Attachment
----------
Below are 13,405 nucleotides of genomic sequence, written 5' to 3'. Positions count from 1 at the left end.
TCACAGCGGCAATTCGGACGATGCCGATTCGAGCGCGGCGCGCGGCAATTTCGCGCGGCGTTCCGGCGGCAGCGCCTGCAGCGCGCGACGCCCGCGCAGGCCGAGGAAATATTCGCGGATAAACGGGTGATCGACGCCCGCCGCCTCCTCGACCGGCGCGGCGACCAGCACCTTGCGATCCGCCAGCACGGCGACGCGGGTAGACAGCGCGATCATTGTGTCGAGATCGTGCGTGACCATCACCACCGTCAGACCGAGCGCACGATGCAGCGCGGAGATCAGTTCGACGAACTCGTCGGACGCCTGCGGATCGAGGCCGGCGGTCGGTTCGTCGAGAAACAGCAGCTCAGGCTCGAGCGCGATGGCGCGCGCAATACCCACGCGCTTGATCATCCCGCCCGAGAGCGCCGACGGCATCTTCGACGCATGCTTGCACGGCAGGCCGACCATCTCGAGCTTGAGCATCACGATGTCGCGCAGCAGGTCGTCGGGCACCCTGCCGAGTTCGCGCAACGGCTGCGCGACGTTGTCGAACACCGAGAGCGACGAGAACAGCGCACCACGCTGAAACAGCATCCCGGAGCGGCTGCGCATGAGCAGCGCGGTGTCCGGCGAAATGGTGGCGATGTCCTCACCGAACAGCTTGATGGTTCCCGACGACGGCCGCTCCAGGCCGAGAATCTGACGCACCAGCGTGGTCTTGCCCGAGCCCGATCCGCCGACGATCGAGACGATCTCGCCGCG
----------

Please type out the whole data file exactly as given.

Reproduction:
Below are 13,405 nucleotides of genomic sequence, written 5' to 3'. Positions count from 1 at the left end.
TCACAGCGGCAATTCGGACGATGCCGATTCGAGCGCGGCGCGCGGCAATTTCGCGCGGCGTTCCGGCGGCAGCGCCTGCAGCGCGCGACGCCCGCGCAGGCCGAGGAAATATTCGCGGATAAACGGGTGATCGACGCCCGCCGCCTCCTCGACCGGCGCGGCGACCAGCACCTTGCGATCCGCCAGCACGGCGACGCGGGTAGACAGCGCGATCATTGTGTCGAGATCGTGCGTGACCATCACCACCGTCAGACCGAGCGCACGATGCAGCGCGGAGATCAGTTCGACGAACTCGTCGGACGCCTGCGGATCGAGGCCGGCGGTCGGTTCGTCGAGAAACAGCAGCTCAGGCTCGAGCGCGATGGCGCGCGCAATACCCACGCGCTTGATCATCCCGCCCGAGAGCGCCGACGGCATCTTCGACGCATGCTTGCACGGCAGGCCGACCATCTCGAGCTTGAGCATCACGATGTCGCGCAGCAGGTCGTCGGGCACCCTGCCGAGTTCGCGCAACGGCTGCGCGACGTTGTCGAACACCGAGAGCGACGAGAACAGCGCACCACGCTGAAACAGCATCCCGGAGCGGCTGCGCATGAGCAGCGCGGTGTCCGGCGAAATGGTGGCGATGTCCTCACCGAACAGCTTGATGGTTCCCGACGACGGCCGCTCCAGGCCGAGAATCTGACGCACCAGCGTGGTCTTGCCCGAGCCCGATCCGCCGACGATCGAGACGATCTCGCCGCG